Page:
You’re never lost with a map in your pocket is one of the things that I say to the people who ask me about my wandering. Well, just to stipulate, you’re never lost with a map in your pocket and the ability to use it. Whether it is a digital map or a paper one. And in honour of National Map Reading Week, I though I would share my take on maps.
As you probably know, I love following my nose and heading where my curiosity takes me. A good example of this is while I was in Poland recently. Jit was at a conference and when he is I head out to pound the streets and explore. Using my map I found my way to a park and that is when my curiosity got set loose. Spotting some people on the top of a cliff, I had to get up there.
Scrambling my way up
Being the curious kind, I wandered the area, following paths and desire lines to find a way up. Not having the kinds of maps we have back in Great Britain (mainly the amazingly accurate OS Maps) I was having to follow what I could find. Discovering a steep craggy, almost vertical way, I scrambled to the top and eventually found a path. Not only did I find the path, I also found the lake that was on my map as well. All in the space of a few minutes.
The discovery of the path was excellent as it gave me a better idea where I was even though it wasn’t displayed on my map. A large green space was all that I had. Luckily from this point, I was able to follow my way around and find the nice shallow hill with paved path that would have been the easier option to get to the peak. It was at this point that I started to check the surrounding area on my map.
One of the things that I really do appreciate with digital maps in the tracking feature. When I am out alone in an unknown places, I pop it on so that if I do venture too far off track, I am able to find my way back. It also means that I can sometimes find routes that other people have prepared and follow those. It seems Krakow is not that well mapped by people exploring either.
Even on quite basic maps, you can use the symbols to find places, such as viewing points or places for photography, toilets and cafes. Which is very useful. I find that my routes tend to take a detour when I spot a viewing point and I just have to check it out. Without a map though, I would be more than likely to end up miles from where I need to me. Sometimes my curiosity really does get the best of me.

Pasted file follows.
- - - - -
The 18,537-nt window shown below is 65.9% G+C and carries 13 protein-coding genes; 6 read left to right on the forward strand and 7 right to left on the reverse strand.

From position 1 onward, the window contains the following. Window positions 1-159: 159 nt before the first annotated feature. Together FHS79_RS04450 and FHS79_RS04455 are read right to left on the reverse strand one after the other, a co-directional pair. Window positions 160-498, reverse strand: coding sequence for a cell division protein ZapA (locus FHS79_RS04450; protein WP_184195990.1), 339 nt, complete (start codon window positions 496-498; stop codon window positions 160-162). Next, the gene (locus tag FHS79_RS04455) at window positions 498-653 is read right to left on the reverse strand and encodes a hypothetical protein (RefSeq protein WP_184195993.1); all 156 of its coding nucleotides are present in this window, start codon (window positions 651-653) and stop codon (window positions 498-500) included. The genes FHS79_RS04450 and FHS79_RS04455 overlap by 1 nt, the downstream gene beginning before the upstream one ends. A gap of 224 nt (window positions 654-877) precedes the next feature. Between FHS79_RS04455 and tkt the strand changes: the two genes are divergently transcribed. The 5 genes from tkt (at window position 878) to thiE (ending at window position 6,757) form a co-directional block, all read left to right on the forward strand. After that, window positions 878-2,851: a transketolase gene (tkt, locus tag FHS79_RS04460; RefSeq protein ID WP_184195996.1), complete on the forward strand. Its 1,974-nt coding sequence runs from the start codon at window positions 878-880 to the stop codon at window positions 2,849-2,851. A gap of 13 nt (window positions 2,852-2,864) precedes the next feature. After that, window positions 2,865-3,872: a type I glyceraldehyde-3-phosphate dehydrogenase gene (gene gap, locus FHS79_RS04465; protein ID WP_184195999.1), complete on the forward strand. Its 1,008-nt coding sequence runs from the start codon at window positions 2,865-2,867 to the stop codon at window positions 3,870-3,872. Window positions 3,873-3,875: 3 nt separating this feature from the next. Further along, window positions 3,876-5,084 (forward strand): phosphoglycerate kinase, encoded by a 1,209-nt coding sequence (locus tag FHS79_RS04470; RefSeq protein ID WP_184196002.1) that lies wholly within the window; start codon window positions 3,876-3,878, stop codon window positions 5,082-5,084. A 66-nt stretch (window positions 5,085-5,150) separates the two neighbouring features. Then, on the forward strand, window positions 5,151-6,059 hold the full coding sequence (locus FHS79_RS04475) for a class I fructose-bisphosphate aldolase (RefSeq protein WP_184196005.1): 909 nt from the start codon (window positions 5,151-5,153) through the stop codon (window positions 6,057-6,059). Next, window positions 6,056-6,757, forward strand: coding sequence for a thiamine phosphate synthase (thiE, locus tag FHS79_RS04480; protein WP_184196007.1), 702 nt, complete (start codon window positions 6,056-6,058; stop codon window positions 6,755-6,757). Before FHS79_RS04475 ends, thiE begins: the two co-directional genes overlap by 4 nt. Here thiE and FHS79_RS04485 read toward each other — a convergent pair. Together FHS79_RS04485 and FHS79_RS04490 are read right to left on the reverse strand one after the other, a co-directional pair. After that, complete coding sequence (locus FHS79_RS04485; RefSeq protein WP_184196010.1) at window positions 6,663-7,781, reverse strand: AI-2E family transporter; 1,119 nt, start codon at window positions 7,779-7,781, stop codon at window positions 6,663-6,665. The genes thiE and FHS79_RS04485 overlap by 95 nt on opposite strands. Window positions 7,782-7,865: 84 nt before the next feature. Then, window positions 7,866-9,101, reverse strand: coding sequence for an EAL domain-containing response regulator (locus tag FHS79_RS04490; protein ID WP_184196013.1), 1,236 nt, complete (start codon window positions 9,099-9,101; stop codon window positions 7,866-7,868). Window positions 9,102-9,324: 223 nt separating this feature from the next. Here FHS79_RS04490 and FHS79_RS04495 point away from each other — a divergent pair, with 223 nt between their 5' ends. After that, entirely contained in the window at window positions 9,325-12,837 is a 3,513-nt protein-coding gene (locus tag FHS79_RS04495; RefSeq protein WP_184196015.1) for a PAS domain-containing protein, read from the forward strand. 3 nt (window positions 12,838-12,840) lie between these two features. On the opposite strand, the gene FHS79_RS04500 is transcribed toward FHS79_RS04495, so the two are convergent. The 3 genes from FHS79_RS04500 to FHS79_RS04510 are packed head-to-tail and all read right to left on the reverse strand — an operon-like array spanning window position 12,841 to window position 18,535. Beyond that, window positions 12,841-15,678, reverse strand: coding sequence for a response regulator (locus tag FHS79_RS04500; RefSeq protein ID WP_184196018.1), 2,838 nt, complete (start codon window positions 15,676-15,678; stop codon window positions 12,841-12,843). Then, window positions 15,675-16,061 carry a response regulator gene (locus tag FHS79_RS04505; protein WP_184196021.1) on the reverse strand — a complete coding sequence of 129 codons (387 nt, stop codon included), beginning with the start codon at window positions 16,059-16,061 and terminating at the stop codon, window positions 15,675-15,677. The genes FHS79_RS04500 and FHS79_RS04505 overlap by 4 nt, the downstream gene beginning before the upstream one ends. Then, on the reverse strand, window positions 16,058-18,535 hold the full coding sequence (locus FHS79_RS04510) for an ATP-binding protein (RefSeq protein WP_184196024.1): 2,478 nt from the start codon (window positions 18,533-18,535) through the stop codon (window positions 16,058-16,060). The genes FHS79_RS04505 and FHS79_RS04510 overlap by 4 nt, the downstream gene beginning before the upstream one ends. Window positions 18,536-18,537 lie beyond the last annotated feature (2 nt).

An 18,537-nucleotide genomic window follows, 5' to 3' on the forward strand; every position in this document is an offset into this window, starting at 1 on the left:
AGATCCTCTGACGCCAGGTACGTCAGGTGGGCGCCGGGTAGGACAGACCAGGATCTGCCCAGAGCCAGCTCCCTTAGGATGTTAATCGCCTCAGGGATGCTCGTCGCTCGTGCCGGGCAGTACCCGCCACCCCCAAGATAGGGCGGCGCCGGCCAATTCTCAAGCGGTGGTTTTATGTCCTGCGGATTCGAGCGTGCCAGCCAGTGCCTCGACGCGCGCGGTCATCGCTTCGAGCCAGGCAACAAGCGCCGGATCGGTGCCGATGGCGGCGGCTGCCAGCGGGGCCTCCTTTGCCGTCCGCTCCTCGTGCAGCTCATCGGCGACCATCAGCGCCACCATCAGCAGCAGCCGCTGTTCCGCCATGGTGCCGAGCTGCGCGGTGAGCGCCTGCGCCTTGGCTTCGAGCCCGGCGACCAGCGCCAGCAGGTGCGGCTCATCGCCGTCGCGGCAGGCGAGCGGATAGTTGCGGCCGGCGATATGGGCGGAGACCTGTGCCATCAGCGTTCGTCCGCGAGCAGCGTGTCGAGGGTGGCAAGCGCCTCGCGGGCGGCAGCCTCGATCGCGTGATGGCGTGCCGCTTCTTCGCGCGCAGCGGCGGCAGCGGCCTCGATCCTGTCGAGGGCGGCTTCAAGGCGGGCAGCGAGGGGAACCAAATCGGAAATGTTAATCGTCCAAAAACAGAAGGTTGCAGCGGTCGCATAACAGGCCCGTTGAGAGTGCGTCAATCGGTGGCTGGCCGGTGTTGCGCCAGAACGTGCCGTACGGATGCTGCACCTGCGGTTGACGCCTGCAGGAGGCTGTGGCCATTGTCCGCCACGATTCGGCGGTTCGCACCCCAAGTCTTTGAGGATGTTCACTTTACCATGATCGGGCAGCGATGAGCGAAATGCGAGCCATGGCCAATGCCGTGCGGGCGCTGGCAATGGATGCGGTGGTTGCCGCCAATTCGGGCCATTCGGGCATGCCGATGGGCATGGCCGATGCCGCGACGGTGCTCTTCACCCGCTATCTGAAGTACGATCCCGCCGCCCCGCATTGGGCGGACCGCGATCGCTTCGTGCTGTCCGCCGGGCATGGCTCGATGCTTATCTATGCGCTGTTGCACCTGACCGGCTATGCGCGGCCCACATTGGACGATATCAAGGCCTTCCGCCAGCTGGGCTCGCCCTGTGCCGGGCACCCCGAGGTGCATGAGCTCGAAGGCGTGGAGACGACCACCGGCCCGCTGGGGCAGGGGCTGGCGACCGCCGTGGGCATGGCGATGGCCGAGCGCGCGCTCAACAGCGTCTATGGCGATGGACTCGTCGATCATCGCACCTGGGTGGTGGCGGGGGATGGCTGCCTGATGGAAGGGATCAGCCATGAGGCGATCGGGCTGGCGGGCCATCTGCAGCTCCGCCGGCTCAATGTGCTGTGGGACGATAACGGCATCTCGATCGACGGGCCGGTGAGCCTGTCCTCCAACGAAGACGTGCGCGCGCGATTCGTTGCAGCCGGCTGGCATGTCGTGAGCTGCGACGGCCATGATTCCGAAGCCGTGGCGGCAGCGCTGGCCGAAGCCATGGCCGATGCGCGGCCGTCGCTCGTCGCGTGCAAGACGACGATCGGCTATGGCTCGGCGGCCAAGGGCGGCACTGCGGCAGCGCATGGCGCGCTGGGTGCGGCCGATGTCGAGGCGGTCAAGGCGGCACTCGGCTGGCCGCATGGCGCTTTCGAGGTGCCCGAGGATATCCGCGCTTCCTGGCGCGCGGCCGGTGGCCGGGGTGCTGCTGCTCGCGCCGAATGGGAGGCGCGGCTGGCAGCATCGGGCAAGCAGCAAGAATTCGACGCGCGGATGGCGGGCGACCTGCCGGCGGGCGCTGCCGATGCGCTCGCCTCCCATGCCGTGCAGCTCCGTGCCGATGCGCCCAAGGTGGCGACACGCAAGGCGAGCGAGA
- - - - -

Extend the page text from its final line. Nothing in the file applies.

Making the most of exploring
In an unknown place, such as Krakow, you could spend hours trying to find anything if you did it without a map. The city centre is fine, but we did pull out our map to navigate to our hotel – especially when one of the routes proved to be on an unlit road with no pavements. Having and being able to read maps can be the difference between you being safe and unsafe. Our map enabled us to find a safer route where we could walk in the dark.
It is not just about safety (although it is a biggie, of course), using a map means that you can explore further afield and get to more places because you actually know which way you are going. From the cliff I spotted a mound in the distance that grabbed my attention. From my map, I could work out where and what it was and how to get there.
The red circle in the picture is of the cliff that I scrambled up to get the view. Can you imagine how long it would have taken me to find the mound if I were unable to read a map and get my bearings? I could also work out that it was going to be approximately 50 minutes of walking and up hill too. So I could make the decision about whether to go for it or not. (I am glad I did, by the way!)
Even though you can find yourself in some unusual places when you follow your nose and wandering feet, if you have a map and are able to use it, you will know where you are. I first learned to read maps when I was in Guides. It has been such a useful skill both in the countryside and city, both at home and abroad. I’m not a huge planner or a nervous explorer, but I do like to know that I can find my way home should I wander too far from the path. And that is why I love to carry both my digital and paper maps when I go out exploring. Oh and a plethora of external batteries for my phones too.
If I didn’t have the ability to use maps, I doubt that I would be able to see as much as I do on my travels. On that one day in Krakow, I covered 25 miles. Many of which were me following my map to find places that I spotted in the distance.
So back to the point that “you’re never lost with a map in your pocket”. Although it might not be your typical way of thinking about maps and uses, I do also use them for planning too. Sometimes I do plan, believe it or not!
I think if you want to make the most of your adventures, see more than you could imagine and stay safe while doing it, then learning to read maps and use the digital kind are key. There are loads of resources out there to get you going but if you do have any questions ask away in the comment and I’ll do my best to answer them or find you the right person for the job!
Let me know in the comments about your map reading skills.
Are you a pro or could you use a bit more knowledge to be confident?